Static stats on general aviation deaths bother NTSB official

On Behalf of | Feb 7, 2015 | Wrongful Death

There are many different ways a person can die. If the cause is due to natural events, the loss may be felt deeply, but the grief can be easier to work through. If the cause is the result of some accident and attributable to another person’s negligence the anguish may be stronger, stymieing loved ones from understanding the options for pursuing compensation through a wrongful death action. That right can be protected by contacting an experienced attorney.

Motor vehicle accidents often trigger these kinds of cases. Most of the time, they involve cars, trucks and motorcycles, all vehicles that operate on the ground. But air travel is not uncommon in Alabama and much of the rest of the United States, and there is some concern among some in the safety field about the numbers of deaths that result from plane crashes.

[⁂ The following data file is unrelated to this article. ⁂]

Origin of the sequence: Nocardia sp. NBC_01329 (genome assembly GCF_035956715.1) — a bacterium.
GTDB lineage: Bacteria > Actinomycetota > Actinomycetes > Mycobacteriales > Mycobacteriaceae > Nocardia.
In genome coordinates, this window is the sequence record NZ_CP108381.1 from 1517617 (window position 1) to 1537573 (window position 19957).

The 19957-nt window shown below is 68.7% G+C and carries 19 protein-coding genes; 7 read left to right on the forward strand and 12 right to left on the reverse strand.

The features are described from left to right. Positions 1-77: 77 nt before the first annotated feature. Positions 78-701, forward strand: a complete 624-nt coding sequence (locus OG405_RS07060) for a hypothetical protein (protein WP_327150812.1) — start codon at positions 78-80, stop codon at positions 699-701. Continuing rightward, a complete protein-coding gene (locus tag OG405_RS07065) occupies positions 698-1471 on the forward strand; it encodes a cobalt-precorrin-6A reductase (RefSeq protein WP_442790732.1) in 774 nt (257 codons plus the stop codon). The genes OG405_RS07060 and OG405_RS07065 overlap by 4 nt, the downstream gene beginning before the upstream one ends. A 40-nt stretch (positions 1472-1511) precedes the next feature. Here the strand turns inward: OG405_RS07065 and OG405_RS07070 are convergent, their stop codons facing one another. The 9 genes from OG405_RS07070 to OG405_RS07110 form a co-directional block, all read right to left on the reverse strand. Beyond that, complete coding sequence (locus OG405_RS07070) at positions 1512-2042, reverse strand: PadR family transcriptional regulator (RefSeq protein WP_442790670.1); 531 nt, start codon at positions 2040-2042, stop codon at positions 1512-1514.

Commercial jet disasters are the ones that get the most media coverage, but an official with the National Transportation Safety Board says he’s more concerned with the rate of deadly accidents involving private pilots. He notes that while commercial carriers have reduced accident rates by about 80 percent in the past decade, rates for general aviation have remained flat.

One NTSB safety engineer notes that the figures are deceiving, propped up by the good work that commercial airlines have done and good improvements in reduced corporate and business jet crash fatalities. Meanwhile, he says the accident rate for personal pilot flights have gone up 20 percent since 2002 and death rates are up 25 percent.

In the end, it does not matter what type of vehicle a person may be in when a fatal crash occurs. If it can be shown that another’s negligence was to blame, legal action may be justified.

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